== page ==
So the other cool thing is there are over 2,000 commercially licensed songs. So you’ve got a lot to choose from in terms of music that you’re going to be putting on your videos. And there are a couple of other features like providing a square video output which apparently is very popular now.

Also, this pre-built storyboards, the ability to do voiceover. You could put text on the slides and also, you can all create multiple collages and layouts where you’re showing multiple images at once if you wanted.

So there are lots of great examples too on the website to give you an idea of what you’re building. And really for me, there are so many apps out there. I really don’t want to spend a lot of my own time investing in an app unless I know it’s going to save me time or make it easy. I have very little patience these days for complicated apps or things I need to figure out in order to get it to work. It’s got to be user-friendly and if it’s not, I don’t like it. I’m not going to spend time working through it.

And Animoto delivers. It actually is very easy. I was able to put together a very nice output of a video in what I would say half the time that I would normally spend doing something like this.

What did you think of it?

Elisabeth Swan: This is interesting that you talk about just to ramp up for an app and what it takes you. I’m totally with you on the incredibly huge array of usage you could have for this thing. I just signed up for it. I got a free trial. If you don’t have a free trial, I think it’s $264 a year if it’s business version. It’s 100 bucks a year at a basic level. But you can do a trial. And as you said, there was a free template right there.

Just last night, I had a graduation ceremony with a local nonprofit. We graduated 13 Green Belts. I have great slides of the CEO shaking their hands, the whole of them with their certificates. So I just imported those slides. As you said, there was music ready and I put some text on saying what it was. It took me 10 minutes and I gave it to them to say, “Hey, if you want to post it on your website, whatever you want to do. It’s a celebration of how great is that.” And it looks really sleek. It looks and sounds really sleek with that.

And then you just gave me a great idea for the Christmas cards. I might have to steal that too. Awesome.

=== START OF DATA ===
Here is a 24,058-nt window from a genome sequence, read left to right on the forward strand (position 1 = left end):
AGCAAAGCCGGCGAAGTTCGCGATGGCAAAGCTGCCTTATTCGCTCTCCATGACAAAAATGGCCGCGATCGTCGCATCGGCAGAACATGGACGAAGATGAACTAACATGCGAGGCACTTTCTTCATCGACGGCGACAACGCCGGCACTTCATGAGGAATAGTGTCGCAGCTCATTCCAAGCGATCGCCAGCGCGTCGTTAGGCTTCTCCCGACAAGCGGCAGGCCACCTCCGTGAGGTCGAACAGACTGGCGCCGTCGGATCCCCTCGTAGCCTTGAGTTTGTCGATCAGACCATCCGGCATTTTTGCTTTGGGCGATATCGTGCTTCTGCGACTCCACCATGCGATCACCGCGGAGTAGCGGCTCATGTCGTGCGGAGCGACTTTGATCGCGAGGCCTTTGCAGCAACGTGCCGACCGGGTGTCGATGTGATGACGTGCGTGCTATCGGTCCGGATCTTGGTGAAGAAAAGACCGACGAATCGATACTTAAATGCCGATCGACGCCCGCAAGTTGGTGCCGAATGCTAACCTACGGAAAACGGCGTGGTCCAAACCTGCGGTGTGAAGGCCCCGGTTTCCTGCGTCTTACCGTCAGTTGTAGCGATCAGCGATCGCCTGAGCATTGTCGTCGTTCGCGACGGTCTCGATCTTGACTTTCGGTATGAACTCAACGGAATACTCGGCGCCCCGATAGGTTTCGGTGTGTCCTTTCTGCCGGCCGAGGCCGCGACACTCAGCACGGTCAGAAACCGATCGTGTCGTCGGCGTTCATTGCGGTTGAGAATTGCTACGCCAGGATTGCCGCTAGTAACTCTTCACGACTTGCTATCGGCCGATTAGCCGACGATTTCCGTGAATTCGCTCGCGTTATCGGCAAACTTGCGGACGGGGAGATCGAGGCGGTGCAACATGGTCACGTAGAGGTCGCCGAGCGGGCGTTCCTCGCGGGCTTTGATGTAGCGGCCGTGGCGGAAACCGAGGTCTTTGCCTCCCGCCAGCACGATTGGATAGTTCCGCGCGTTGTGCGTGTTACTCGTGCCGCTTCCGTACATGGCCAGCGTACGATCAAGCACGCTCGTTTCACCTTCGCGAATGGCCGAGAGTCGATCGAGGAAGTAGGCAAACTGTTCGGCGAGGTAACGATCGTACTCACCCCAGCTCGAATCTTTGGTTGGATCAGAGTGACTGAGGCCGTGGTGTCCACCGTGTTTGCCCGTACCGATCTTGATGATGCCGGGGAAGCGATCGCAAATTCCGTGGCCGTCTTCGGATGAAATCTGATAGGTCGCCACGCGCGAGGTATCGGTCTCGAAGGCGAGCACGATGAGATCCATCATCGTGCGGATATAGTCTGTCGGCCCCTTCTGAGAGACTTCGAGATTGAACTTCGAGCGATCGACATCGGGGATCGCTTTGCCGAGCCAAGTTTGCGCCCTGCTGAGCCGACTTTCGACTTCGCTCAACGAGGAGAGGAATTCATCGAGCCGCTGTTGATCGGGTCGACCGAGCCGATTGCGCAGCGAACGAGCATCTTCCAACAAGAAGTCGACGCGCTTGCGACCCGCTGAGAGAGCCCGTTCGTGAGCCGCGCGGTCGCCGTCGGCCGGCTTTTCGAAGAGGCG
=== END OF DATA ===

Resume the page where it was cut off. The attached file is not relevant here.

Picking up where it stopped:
Tracy O’Rourke: And I’ll just say as a work application very quickly is I actually did take a bunch of pictures from our process walk and put them in the Animoto and it looked great and it was a great training tool now that you can actually say, “What did you observe on this process walk?” So that was great too.

Elisabeth Swan: That totally impressed me. I love your process walk video. You can use it for storyboards. You could use it for celebration of success. It is I think a great app. Nice find, Tracy. Thank you.

Tracy O’Rourke: Yes. So everybody, check it out.

Elisabeth Swan: Check it out. Next up, it’s In the News.

In the News

Tracy O’Rourke: So Elisabeth, tell me what happened when they trained all the Nebraska State employees in Lean Six Sigma? I can’t believe 14,000 you said?

Elisabeth Swan: That’s impressive. So this piece came from the Omaha World-Herald. This is by Martha Stoddard. In the State of Nebraska, they are doing Lean Six Sigma. And I love hearing about how many state governments are doing this and I know you do too.

So each month, the list grows and the state shareholders, that’s the taxpayers, are the beneficiaries which is huge. Governor Pete Ricketts is interested in his people and he is invested in them. He invested in those 14,000 state employees. He trained them all to remove waste, streamline processes, some basic training in terms of recognizing the 8 wastes or 5S-ing their processes.

So just an example, in their State Department of Correctional Services, they were packing each dose of medication separately, which is kind of hard to believe. But we know how processes just formed and morphed and suddenly get to this horrible state until someone goes, “Hey, why are we doing this?” What an incredible waste of labor and material, all that packaging.